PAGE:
Baker v. The City of New York
- Sandra baker was alienated from her husband. In 1995 the protective orders issued against him – not to molest, threaten or annoy his wife. Once the wife called the police to take action against her husband who was creating disturbance at the home. When the police arrived at the home and they refused to take any action. According to them there was no good ground to take enquiry.
- Baker went to the domestic relations court and told her story to the officer there. She told the officer to take action against him as soon as possible. She asked the officer if she could wait in his room as she was afraid to stand in the room with her husband. The officer told her to leave and go to the waiting room. Few minutes later, her husband shot and wounded her.
- In baker v. the city of new York (1996), held that it was duty of the city of new York failed to fulfill its obligation to protect their citizen. The court founded that she was a person to be recognized by order of protection as one to be protected by special duty. Here the both police officer and probation officer hadn’t fulfilled their duty and was negligent in performing their duty. So here the baker had the right to take action and sue the officers as they were representatives of city of new York.
HIRAL P. HARSORA V. KUSUM NARTTOMDAS HARSORA (2016) 10 SCC 165
- This judgment is of Supreme Court which changed the definition of Domestic violence act which allowed both the male and female to be respondent. It was noticed as per the matter covered under this case.
- Here the Supreme Court has put down a portion of section 2(a) on the ground it was in disregard to the article 14 of the constitution (right to equality). Here the –phrase the “adult male was deleted and here after it was read that any person, irrespective of gender who is aggrieved and alleging violation of the provisions under this act. So here the petitioners complaint could not be put down on the ground the ground that the act does not make provisions for men and it could only be in respect of women.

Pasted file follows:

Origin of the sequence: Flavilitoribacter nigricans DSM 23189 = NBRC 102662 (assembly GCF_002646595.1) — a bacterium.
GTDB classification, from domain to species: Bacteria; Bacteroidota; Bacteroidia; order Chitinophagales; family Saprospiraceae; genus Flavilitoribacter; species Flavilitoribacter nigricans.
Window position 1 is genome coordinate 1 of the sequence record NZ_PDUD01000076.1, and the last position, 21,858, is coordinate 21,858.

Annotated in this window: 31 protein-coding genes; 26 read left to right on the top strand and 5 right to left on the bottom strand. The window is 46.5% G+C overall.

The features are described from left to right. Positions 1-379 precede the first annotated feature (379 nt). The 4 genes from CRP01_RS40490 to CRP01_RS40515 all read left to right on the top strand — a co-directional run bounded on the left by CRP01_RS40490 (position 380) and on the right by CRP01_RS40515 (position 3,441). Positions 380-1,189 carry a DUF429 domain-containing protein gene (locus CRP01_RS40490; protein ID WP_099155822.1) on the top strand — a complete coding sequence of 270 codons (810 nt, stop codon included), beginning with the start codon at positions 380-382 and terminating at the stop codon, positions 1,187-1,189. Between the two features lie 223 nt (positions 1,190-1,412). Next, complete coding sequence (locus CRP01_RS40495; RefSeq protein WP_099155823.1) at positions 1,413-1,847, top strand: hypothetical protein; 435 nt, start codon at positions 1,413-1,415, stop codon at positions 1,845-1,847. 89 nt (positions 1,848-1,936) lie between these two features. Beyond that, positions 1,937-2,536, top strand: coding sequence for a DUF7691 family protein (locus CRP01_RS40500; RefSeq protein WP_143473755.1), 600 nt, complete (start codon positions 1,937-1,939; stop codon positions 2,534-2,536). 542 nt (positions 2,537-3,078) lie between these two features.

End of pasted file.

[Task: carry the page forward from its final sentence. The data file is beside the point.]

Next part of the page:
- That judgment allowed for change in definition in against whom a complaint could be made, so now it includes females also as respondents. However, it never touched the definition of aggrieved person, who can only be a woman under DV Act.
- “Aggrieved person” means any woman who is, or has been, in a domestic relationship with the respondent and who alleges to have been subjected to any act of domestic violence by the respondent.
THE O.J. SIMPSON CASE
- This is most well known and most debated and discussed domestic violence case in U.S. history. Here his ex-wife Nicole Brown Simpson and her friend Ron Goldman were murdered in violent and harsh manner in 1994. O.J. Simpson was a lover of American football hero , who no one could have imagined and thought that he was capable of spousal abuse, which is much less that murder.